The Battle of Waterloo took place on the 18th of June, 1815, and marked the end of Napoleon Bonaparte’s career, bringing a peace to Europe that lasted for more than forty years. The battle itself is well documented elsewhere and far too complex to write about in a blog post, but there is an interesting offshoot I would like to share.
In September of 1815, the Duke of Wellington wrote to the government, recommending that a medal be issued to each soldier present during the campaign and subsequent battles, of which there were three (Quatra Bras, Ligny and Waterloo). The medal was eventually issued in 1816/17, and each survivor was credited with extra service and pay, giving them two years of added seniority. In addition, the medal was also awarded to the next-of-kin of those that died in the campaign, a first for this type of thing.
Later on, the government would issue a General Service Medal that would award soldiers for their experience prior to Waterloo, but that particular award was not issued until 1848. This means that the Waterloo Medal is the first British medal to be awarded to all soldiers present during a battle. It was also the first medal to include the recipient’s name, rank and regiment, which were inscribed around the edge, a technique that is still in use today (although the regiment is not always applicable).
While researching things for my latest book, Flames, I stumbled across an article about something called an Enteledont, a prehistoric creature that ranged the earth for several million years. It is sometimes called a hell pig or terminator pig, but the truth is it isn't a pig at all, rather it is more closely related to whales and hippos.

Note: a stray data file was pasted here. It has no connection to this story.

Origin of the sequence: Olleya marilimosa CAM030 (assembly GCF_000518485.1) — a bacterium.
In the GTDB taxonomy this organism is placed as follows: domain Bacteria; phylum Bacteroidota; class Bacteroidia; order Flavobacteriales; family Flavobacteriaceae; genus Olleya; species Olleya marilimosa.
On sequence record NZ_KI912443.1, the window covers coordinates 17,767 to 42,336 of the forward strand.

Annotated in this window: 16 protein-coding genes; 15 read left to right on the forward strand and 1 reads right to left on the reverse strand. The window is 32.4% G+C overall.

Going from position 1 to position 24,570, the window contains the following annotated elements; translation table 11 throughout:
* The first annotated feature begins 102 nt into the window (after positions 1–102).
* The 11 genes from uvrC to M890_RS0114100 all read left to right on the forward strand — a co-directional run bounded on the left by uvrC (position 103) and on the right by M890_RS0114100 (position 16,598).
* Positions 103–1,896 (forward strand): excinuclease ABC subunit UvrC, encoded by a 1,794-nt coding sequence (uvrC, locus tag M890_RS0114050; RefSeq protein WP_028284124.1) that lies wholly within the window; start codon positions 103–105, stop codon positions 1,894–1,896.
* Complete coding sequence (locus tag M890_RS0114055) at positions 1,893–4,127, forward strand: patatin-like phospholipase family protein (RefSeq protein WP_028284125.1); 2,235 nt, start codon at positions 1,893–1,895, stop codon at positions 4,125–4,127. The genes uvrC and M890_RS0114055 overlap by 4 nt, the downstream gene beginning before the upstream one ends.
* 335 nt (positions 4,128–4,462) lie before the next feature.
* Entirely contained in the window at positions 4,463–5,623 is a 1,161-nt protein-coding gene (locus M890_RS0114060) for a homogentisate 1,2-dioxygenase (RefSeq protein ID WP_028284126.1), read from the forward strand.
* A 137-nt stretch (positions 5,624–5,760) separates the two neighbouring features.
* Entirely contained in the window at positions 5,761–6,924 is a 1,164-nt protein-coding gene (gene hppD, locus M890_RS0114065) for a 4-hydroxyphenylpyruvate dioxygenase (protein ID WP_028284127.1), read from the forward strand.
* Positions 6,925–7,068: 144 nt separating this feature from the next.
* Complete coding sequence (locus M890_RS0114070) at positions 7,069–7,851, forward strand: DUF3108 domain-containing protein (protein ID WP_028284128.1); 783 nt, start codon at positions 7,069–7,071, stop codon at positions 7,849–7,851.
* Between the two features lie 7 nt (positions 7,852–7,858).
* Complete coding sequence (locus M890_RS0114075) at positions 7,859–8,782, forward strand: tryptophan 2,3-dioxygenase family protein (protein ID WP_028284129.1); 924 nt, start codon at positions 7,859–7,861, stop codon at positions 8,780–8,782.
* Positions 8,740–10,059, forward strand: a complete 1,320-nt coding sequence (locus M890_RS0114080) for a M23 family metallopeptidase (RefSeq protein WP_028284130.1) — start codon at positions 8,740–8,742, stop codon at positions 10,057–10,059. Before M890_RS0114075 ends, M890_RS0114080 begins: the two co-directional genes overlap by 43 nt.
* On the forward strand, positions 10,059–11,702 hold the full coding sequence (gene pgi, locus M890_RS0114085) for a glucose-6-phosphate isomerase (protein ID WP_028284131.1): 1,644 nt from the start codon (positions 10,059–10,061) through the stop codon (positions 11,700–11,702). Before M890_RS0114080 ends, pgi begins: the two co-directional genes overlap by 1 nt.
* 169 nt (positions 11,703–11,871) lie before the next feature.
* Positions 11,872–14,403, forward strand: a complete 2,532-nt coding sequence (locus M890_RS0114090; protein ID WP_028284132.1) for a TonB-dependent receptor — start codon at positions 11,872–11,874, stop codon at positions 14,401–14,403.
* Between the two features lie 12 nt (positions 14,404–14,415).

I found their physical description to be quite interesting, for these creatures reached nearly seven feet tall at the shoulders, with bulky bodies and cloven hooves. They also had extremely powerful jaw muscles within a mouth that could open more than ninety degrees at the jawline. Thankfully, they died out many years before humanity evolved, but it is interesting to wonder how they might be seen if they were still in existence.
For comparison's sake, these enteledonts may have weighed as much as 900 kilograms or more, remarkable considering that a draft horse weighs in around 850 kg. Whether or not these creatures were carnivores or not is up for debate. They have canines, but also flat, crushing molars, leading experts to believe they were, in fact, Omnivores. Scars on bones would indicate they fought each other as well, leading one to the possible conclusion that they were solitary. Of course, we are looking at all this evidence through the mantle of time, and bones and fossils can only provide so much information.
Still, it is a fascinating idea and one that I have decided to adapt for use in my own story.
To find out more about these fascinating creatures, simply search for 'Enteledont', or, if you prefer, look for 'hell pig or terminator pig'. There's even a video of one, prepared for the BBC documentary series 'Walking with Beasts'.
Until next time, Happy reading!
Paul Bennett is a self-published author of Epic Fantasy books.